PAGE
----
We’ve talked a little bit before about concepts that are distinct in English but are the same in Chinese. Some of the examples I’ve given (I think) were:
In one of my English classes last week, I ran into two that never got sorted out. Perhaps some of you can shed some light.
Jump / Dive
The student wanted to talk about the Olympic sport of diving. That seems to be:
- tiàoshuǐ 跳水 = to dive / diving (the sport)
The confusion came when I said, “Doesn’t that “tiào” just mean “jump?” Yes it does. So how would you say “jump into the water?”
The class was split. Some of them said something like:
- “tiào jìn shuǐ” 跳进水 = to jump into the water
But others insisted that tiàoshuǐ 跳水 could have both meanings. In the end, the dispute (between the students) came down to the height of the platform the person is diving from. Since I thought that HAD to be irrelevant to my original question, I was reduced to drawing pictures (for which I’ll substitute shamelessly-stolen Google Images here) and saying:
1. If your head touches the water before your feet, that’s diving.
2. If your feet touch the water before your head, that’s jumping into the water.
So how do you say number 1 in Chinese, and how do you say number 2 in Chinese? There still wasn’t agreement. Anyone like to add your opinion?
The Olympic Torch
I was infinitely confused when my students told me that the Olympic torch was in Guangzhou on Wednesday and from there went the top of Mt. Everest on Thursday. The reason this confused me was other students were insisting it was in Huizhou Thursday (many hundreds of miles from the top of Everest). I asked, as anyone would in such a situation, “So you mean there are two torches?”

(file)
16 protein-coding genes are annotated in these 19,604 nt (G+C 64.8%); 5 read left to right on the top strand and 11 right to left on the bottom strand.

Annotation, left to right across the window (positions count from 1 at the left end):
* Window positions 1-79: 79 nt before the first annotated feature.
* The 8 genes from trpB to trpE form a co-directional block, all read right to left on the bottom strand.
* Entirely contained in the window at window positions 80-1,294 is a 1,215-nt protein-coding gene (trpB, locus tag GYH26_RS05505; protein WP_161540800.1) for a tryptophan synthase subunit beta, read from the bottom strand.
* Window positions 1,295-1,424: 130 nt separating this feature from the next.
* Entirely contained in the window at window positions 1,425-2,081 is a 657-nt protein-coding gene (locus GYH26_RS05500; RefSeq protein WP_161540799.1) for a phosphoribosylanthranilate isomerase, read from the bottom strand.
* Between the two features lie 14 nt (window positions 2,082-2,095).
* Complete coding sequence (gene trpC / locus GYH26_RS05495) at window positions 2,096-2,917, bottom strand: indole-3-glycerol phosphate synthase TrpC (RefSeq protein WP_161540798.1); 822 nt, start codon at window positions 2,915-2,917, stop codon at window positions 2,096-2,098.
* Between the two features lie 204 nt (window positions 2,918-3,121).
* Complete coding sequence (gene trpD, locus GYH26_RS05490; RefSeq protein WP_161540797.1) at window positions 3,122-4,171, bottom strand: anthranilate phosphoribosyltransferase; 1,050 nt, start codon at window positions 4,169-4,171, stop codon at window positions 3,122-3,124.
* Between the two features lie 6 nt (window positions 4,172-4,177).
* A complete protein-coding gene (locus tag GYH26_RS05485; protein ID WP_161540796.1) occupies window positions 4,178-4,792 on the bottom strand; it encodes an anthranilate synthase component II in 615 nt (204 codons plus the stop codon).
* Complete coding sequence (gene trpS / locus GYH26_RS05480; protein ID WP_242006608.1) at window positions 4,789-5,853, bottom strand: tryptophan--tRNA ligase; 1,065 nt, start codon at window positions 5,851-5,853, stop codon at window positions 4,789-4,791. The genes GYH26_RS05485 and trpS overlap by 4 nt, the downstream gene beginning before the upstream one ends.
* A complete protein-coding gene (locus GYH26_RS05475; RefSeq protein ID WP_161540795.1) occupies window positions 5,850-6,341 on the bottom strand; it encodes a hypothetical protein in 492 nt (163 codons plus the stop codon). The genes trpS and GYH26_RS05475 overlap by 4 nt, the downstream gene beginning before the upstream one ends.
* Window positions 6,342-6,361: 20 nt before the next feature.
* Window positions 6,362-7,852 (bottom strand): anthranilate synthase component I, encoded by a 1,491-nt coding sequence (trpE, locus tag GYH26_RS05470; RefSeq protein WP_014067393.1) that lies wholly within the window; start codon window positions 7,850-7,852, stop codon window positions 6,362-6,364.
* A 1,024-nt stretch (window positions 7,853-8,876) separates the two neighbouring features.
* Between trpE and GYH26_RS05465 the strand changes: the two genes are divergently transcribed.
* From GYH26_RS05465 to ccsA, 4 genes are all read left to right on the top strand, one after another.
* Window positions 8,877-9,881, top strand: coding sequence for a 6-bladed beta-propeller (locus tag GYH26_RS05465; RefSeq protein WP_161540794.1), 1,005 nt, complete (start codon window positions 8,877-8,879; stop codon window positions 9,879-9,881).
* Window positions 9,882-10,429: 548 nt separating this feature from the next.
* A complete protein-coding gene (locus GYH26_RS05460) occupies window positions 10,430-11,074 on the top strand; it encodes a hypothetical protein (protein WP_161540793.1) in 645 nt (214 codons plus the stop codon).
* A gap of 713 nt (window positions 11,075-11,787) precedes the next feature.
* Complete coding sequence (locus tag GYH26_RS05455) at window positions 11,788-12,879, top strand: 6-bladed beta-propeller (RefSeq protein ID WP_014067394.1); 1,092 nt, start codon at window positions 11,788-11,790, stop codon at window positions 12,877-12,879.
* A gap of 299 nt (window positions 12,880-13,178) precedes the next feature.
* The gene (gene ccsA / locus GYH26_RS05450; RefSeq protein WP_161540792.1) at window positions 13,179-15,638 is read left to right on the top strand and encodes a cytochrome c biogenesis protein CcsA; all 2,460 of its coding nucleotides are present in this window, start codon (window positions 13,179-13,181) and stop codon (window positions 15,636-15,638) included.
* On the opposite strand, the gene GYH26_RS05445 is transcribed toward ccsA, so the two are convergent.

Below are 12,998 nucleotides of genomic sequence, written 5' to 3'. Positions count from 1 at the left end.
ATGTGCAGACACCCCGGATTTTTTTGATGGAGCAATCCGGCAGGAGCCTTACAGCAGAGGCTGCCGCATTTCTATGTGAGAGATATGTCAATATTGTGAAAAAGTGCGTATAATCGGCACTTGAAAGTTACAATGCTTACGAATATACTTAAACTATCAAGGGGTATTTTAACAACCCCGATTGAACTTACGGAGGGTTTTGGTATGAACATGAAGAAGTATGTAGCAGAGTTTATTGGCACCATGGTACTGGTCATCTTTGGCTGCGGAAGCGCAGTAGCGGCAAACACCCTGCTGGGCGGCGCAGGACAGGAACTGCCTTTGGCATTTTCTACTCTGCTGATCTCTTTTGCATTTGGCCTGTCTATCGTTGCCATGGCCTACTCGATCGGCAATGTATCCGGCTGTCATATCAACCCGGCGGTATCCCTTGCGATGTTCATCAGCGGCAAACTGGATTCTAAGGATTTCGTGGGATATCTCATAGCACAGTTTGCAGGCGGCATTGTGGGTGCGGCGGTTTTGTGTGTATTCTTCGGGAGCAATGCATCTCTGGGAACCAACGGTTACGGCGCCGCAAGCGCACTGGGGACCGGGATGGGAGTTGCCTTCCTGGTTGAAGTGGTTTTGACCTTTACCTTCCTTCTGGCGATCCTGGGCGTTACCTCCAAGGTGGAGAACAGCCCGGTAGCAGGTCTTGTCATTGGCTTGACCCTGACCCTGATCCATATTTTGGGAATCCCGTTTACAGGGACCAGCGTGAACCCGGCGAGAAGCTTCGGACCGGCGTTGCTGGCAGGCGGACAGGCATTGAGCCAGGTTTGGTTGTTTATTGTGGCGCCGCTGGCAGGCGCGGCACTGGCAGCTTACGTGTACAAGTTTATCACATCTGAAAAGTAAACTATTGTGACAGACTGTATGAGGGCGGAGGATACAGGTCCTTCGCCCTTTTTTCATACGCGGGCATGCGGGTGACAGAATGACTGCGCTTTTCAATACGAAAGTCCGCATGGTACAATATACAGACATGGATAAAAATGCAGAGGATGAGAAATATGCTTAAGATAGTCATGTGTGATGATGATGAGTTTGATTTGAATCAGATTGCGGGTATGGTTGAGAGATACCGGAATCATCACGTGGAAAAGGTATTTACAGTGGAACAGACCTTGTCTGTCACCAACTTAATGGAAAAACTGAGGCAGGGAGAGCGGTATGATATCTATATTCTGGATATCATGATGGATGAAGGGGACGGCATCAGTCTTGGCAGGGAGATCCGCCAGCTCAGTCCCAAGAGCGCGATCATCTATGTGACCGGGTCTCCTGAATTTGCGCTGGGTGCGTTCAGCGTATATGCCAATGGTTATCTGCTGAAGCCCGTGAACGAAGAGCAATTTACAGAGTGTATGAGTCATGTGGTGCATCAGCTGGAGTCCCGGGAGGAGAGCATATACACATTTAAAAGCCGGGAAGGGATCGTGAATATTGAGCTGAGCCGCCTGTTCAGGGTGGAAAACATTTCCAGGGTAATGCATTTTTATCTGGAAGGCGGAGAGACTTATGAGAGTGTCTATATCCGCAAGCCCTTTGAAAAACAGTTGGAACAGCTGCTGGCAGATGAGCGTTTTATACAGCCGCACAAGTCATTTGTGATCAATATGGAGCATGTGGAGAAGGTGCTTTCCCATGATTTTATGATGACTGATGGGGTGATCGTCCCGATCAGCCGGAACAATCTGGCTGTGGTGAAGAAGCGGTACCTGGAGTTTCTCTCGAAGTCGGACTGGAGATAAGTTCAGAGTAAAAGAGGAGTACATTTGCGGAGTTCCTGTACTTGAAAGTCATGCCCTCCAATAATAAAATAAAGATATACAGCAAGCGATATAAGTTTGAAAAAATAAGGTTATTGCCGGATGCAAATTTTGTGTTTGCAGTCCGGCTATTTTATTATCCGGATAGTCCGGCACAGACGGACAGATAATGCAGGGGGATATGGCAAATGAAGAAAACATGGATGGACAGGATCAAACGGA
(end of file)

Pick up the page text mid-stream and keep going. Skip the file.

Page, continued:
I was shouted down with a resounding, unison, “NOOOOOO!”
Rather than trying to figure out why they seemed offended at the idea of two torches, I decided to focus on how the torch seemed to be violating the nature of the universe and existing in two places at once. I got nowhere until, again, I drew a picture.
They immediately seemed relieved and eagerly cleared up the misunderstanding.
1. shènghuǒ 圣火 = sacred flame / Olympic flame (which there is only one of)
2. huǒjù 火炬 = torch (which there are two or more of)
And I should have left it there. But I had to ask, “So when I originally asked ‘Are there two torches?’ what word, in Chinese did you think I meant?”
Some tried to deny it, but they all had to admit they thought I was saying huǒjù 火炬.
“So WHY did you say there was only one, but now you’re saying there are multiple huǒjù-s ?!?!?!”
They couldn’t answer that and kept muttering things like, “It’s a cultural difference” and “It’s a language difference” and I simply gave up and went on with the class.
If anyone would like to attempt to explain either of these two confusing convergent concepts to me, but especially what in the world happened in the torch discussion, I’m all–um–eyes.